After obtaining a lease in a valid sale, the operator will apply to BLM/FS for approval to develop exploratory (or “pilot”) projects, and in the case of proven reserves, for full-field development. This is a third level of public participation – as these projects all require compliance with NEPA. An environmental assessment (EA) is usually prepared, and if the impacts are significant to the human environment, an EIS must be prepared. This is a key time for the interested and affected public to voice their concerns with the project, as at this time, the actual location of the proposed oil and gas development will be identified.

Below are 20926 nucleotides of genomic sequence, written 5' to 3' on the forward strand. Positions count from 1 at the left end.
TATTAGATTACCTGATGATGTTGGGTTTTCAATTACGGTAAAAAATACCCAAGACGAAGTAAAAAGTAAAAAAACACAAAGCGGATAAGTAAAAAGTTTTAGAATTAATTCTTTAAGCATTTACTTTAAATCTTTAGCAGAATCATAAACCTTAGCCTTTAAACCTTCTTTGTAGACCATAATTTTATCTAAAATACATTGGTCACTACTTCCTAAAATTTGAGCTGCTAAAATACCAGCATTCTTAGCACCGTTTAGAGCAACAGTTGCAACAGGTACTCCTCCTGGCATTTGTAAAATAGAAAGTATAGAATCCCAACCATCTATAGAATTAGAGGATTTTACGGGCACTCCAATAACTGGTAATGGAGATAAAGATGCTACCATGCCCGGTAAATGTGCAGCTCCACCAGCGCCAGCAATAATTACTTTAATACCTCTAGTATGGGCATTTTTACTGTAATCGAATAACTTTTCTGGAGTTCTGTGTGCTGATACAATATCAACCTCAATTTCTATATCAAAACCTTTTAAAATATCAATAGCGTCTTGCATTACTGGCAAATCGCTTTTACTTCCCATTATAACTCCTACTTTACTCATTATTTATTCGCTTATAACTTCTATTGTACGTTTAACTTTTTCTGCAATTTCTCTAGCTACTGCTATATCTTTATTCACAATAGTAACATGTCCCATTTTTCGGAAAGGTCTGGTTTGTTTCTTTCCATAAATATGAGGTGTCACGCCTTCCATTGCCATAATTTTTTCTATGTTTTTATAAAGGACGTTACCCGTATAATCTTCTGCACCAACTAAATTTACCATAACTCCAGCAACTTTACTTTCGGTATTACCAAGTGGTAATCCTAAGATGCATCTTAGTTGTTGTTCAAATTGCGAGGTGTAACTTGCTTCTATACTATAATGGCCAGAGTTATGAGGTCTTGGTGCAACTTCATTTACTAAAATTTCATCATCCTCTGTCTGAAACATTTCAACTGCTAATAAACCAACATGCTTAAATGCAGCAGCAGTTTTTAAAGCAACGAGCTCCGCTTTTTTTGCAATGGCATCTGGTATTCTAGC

Accordingly, unlike the land use plan and pre-leasing NEPA decisions, this is the first time the public knows specifically where the development will occur on public lands. As such, site-specific factors can be raised, such as water quality, fish and wildlife habitat, old growth forest, threatened and endangered species or their habitat, wildlife corridors, brooding or nesting sites for important wildlife species, and important aesthetic, cultural and historical concerns.
Additional Information on the NEPA Process: